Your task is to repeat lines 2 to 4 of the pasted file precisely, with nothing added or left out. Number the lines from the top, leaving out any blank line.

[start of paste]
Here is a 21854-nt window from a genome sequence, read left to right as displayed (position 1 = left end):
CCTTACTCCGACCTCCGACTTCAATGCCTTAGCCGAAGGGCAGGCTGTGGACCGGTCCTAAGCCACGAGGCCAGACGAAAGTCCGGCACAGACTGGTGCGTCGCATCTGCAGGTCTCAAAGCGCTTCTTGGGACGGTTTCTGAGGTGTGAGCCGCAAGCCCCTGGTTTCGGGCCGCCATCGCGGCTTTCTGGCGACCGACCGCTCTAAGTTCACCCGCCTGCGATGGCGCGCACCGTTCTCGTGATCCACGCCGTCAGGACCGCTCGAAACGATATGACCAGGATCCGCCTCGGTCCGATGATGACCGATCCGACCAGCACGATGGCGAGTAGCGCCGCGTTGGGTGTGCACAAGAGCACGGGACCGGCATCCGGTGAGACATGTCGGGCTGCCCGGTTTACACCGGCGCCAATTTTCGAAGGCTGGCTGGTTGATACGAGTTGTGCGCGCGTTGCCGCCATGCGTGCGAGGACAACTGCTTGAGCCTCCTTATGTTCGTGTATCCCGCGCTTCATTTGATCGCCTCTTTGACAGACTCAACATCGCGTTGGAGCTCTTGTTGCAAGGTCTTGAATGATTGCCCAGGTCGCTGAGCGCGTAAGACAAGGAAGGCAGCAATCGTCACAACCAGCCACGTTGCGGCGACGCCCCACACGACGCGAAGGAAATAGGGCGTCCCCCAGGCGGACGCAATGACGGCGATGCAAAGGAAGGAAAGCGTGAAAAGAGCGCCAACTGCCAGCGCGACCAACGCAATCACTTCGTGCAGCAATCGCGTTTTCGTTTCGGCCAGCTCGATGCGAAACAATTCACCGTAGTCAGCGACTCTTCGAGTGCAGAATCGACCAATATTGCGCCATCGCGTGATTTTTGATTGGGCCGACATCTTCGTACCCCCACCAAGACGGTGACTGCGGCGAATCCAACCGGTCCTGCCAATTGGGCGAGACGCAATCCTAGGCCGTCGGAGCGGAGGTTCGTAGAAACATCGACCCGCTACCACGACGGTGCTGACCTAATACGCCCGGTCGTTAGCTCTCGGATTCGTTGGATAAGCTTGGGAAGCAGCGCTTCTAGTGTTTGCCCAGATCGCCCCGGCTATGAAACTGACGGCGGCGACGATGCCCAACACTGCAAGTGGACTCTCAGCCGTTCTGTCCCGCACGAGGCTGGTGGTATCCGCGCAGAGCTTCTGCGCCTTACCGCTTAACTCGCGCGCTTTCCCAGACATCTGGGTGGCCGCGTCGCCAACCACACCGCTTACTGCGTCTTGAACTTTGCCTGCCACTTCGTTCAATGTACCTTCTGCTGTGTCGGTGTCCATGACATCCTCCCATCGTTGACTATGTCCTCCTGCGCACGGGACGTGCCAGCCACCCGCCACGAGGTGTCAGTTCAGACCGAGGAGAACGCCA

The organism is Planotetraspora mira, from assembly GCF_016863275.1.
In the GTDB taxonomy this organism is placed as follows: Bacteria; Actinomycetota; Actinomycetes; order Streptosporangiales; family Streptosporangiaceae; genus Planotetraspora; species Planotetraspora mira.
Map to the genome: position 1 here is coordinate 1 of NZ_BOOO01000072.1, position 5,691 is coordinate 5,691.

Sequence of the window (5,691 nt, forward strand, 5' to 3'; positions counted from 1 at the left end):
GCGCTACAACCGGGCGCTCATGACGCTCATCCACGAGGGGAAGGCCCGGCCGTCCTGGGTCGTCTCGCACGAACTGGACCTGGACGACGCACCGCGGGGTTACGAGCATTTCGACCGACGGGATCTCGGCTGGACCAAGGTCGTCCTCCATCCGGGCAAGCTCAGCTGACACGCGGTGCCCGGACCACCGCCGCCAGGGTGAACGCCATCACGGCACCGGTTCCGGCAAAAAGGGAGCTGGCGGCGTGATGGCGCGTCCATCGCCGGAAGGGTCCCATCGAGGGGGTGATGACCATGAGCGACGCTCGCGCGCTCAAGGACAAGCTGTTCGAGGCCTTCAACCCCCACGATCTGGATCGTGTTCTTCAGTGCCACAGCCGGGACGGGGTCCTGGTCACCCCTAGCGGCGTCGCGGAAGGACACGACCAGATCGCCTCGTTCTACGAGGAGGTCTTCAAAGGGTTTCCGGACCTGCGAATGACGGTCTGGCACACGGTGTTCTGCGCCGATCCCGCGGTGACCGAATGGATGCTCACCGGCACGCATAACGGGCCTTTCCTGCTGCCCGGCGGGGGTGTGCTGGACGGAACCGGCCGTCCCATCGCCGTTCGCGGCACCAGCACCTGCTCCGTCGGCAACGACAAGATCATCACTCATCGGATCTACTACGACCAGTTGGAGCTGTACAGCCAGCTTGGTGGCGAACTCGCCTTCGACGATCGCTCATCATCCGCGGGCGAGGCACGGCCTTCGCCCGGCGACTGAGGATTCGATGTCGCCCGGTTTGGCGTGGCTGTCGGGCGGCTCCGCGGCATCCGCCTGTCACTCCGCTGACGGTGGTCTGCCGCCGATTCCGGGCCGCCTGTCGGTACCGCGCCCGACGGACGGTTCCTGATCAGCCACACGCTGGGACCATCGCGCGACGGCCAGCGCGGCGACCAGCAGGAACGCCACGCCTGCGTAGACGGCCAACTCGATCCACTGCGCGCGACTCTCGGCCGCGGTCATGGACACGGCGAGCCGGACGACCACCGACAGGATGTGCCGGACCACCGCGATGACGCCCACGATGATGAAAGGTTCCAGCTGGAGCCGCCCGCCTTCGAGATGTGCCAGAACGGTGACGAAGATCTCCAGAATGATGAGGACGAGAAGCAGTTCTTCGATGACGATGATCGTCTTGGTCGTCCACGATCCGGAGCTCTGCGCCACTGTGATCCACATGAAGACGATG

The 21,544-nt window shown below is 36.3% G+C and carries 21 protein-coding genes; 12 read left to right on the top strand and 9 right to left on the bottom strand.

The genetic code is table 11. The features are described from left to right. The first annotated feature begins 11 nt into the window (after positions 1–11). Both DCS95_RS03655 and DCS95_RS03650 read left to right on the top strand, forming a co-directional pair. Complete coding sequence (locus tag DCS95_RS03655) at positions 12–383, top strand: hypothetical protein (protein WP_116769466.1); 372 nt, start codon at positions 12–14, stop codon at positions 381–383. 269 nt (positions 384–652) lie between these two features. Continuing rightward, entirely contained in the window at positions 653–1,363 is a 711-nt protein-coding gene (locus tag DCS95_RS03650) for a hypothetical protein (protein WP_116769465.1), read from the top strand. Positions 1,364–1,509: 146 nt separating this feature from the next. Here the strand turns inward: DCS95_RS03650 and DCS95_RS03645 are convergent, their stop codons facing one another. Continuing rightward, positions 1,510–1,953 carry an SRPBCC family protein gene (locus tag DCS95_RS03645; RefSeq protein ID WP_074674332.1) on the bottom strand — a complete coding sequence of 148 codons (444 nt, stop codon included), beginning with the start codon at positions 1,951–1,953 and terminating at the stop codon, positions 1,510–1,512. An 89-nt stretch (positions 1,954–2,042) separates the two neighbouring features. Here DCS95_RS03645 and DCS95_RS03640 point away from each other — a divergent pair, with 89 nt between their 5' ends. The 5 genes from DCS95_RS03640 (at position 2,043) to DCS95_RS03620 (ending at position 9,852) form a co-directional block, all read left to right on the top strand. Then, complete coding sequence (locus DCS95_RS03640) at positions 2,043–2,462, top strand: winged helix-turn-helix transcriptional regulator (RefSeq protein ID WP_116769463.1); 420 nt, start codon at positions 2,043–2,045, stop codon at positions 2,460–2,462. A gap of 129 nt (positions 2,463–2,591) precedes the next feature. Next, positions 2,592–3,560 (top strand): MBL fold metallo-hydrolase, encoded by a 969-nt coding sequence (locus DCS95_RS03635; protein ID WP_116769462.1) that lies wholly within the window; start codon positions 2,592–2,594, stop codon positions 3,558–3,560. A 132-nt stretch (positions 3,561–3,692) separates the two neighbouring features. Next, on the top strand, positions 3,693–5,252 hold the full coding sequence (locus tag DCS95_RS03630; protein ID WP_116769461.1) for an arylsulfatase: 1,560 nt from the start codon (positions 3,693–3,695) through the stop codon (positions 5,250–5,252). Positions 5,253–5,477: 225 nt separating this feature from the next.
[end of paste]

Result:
CCTTACTCCGACCTCCGACTTCAATGCCTTAGCCGAAGGGCAGGCTGTGGACCGGTCCTAAGCCACGAGGCCAGACGAAAGTCCGGCACAGACTGGTGCGTCGCATCTGCAGGTCTCAAAGCGCTTCTTGGGACGGTTTCTGAGGTGTGAGCCGCAAGCCCCTGGTTTCGGGCCGCCATCGCGGCTTTCTGGCGACCGACCGCTCTAAGTTCACCCGCCTGCGATGGCGCGCACCGTTCTCGTGATCCACGCCGTCAGGACCGCTCGAAACGATATGACCAGGATCCGCCTCGGTCCGATGATGACCGATCCGACCAGCACGATGGCGAGTAGCGCCGCGTTGGGTGTGCACAAGAGCACGGGACCGGCATCCGGTGAGACATGTCGGGCTGCCCGGTTTACACCGGCGCCAATTTTCGAAGGCTGGCTGGTTGATACGAGTTGTGCGCGCGTTGCCGCCATGCGTGCGAGGACAACTGCTTGAGCCTCCTTATGTTCGTGTATCCCGCGCTTCATTTGATCGCCTCTTTGACAGACTCAACATCGCGTTGGAGCTCTTGTTGCAAGGTCTTGAATGATTGCCCAGGTCGCTGAGCGCGTAAGACAAGGAAGGCAGCAATCGTCACAACCAGCCACGTTGCGGCGACGCCCCACACGACGCGAAGGAAATAGGGCGTCCCCCAGGCGGACGCAATGACGGCGATGCAAAGGAAGGAAAGCGTGAAAAGAGCGCCAACTGCCAGCGCGACCAACGCAATCACTTCGTGCAGCAATCGCGTTTTCGTTTCGGCCAGCTCGATGCGAAACAATTCACCGTAGTCAGCGACTCTTCGAGTGCAGAATCGACCAATATTGCGCCATCGCGTGATTTTTGATTGGGCCGACATCTTCGTACCCCCACCAAGACGGTGACTGCGGCGAATCCAACCGGTCCTGCCAATTGGGCGAGACGCAATCCTAGGCCGTCGGAGCGGAGGTTCGTAGAAACATCGACCCGCTACCACGACGGTGCTGACCTAATACGCCCGGTCGTTAGCTCTCGGATTCGTTGGATAAGCTTGGGAAGCAGCGCTTCTAGTGTTTGCCCAGATCGCCCCGGCTATGAAACTGACGGCGGCGACGATGCCCAACACTGCAAGTGGACTCTCAGCCGTTCTGTCCCGCACGAGGCTGGTGGTATCCGCGCAGAGCTTCTGCGCCTTACCGCTTAACTCGCGCGCTTTCCCAGACATCTGGGTGGCCGCGTCGCCAACCACACCGCTTACTGCGTCTTGAACTTTGCCTGCCACTTCGTTCAATGTACCTTCTGCTGTGTCGGTGTCCATGACATCCTCCCATCGTTGACTATGTCCTCCTGCGCACGGGACGTGCCAGCCACCCGCCACGAGGTGTCAGTTCAGACCGAGGAGAACGCCA

The organism is Planotetraspora mira, from assembly GCF_016863275.1.
In the GTDB taxonomy this organism is placed as follows: Bacteria; Actinomycetota; Actinomycetes; order Streptosporangiales; family Streptosporangiaceae; genus Planotetraspora; species Planotetraspora mira.